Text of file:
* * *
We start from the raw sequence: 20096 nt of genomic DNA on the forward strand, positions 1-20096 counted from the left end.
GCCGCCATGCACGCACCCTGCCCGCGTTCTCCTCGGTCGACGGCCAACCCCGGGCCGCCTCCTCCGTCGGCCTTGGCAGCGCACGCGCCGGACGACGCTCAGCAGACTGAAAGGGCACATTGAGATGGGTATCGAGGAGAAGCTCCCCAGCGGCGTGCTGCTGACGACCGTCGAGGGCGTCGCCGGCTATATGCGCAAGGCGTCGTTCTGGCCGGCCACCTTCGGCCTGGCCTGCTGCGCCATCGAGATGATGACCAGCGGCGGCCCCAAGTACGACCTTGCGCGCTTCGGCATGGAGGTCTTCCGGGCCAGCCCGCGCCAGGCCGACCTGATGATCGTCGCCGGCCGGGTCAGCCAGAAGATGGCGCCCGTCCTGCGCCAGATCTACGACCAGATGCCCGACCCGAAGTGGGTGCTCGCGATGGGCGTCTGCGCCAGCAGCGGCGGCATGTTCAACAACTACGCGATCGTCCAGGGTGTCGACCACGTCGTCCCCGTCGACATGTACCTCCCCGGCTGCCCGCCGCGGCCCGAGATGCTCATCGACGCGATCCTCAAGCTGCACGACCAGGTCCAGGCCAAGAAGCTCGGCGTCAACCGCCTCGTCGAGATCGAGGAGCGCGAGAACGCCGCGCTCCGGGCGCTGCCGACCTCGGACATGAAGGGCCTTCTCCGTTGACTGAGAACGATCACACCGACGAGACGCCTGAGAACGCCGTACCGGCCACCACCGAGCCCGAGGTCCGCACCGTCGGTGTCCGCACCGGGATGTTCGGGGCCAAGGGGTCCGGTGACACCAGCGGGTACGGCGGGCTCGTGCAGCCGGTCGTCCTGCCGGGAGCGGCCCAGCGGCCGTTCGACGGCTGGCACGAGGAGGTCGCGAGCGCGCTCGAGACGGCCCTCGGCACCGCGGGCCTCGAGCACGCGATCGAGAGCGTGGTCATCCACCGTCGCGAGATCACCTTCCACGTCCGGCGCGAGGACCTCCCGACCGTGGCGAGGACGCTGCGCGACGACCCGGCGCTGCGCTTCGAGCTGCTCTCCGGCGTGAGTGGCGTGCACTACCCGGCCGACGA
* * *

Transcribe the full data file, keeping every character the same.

We start from the raw sequence: 20096 nt of genomic DNA on the forward strand, positions 1-20096 counted from the left end.
GCCGCCATGCACGCACCCTGCCCGCGTTCTCCTCGGTCGACGGCCAACCCCGGGCCGCCTCCTCCGTCGGCCTTGGCAGCGCACGCGCCGGACGACGCTCAGCAGACTGAAAGGGCACATTGAGATGGGTATCGAGGAGAAGCTCCCCAGCGGCGTGCTGCTGACGACCGTCGAGGGCGTCGCCGGCTATATGCGCAAGGCGTCGTTCTGGCCGGCCACCTTCGGCCTGGCCTGCTGCGCCATCGAGATGATGACCAGCGGCGGCCCCAAGTACGACCTTGCGCGCTTCGGCATGGAGGTCTTCCGGGCCAGCCCGCGCCAGGCCGACCTGATGATCGTCGCCGGCCGGGTCAGCCAGAAGATGGCGCCCGTCCTGCGCCAGATCTACGACCAGATGCCCGACCCGAAGTGGGTGCTCGCGATGGGCGTCTGCGCCAGCAGCGGCGGCATGTTCAACAACTACGCGATCGTCCAGGGTGTCGACCACGTCGTCCCCGTCGACATGTACCTCCCCGGCTGCCCGCCGCGGCCCGAGATGCTCATCGACGCGATCCTCAAGCTGCACGACCAGGTCCAGGCCAAGAAGCTCGGCGTCAACCGCCTCGTCGAGATCGAGGAGCGCGAGAACGCCGCGCTCCGGGCGCTGCCGACCTCGGACATGAAGGGCCTTCTCCGTTGACTGAGAACGATCACACCGACGAGACGCCTGAGAACGCCGTACCGGCCACCACCGAGCCCGAGGTCCGCACCGTCGGTGTCCGCACCGGGATGTTCGGGGCCAAGGGGTCCGGTGACACCAGCGGGTACGGCGGGCTCGTGCAGCCGGTCGTCCTGCCGGGAGCGGCCCAGCGGCCGTTCGACGGCTGGCACGAGGAGGTCGCGAGCGCGCTCGAGACGGCCCTCGGCACCGCGGGCCTCGAGCACGCGATCGAGAGCGTGGTCATCCACCGTCGCGAGATCACCTTCCACGTCCGGCGCGAGGACCTCCCGACCGTGGCGAGGACGCTGCGCGACGACCCGGCGCTGCGCTTCGAGCTGCTCTCCGGCGTGAGTGGCGTGCACTACCCGGCCGACGA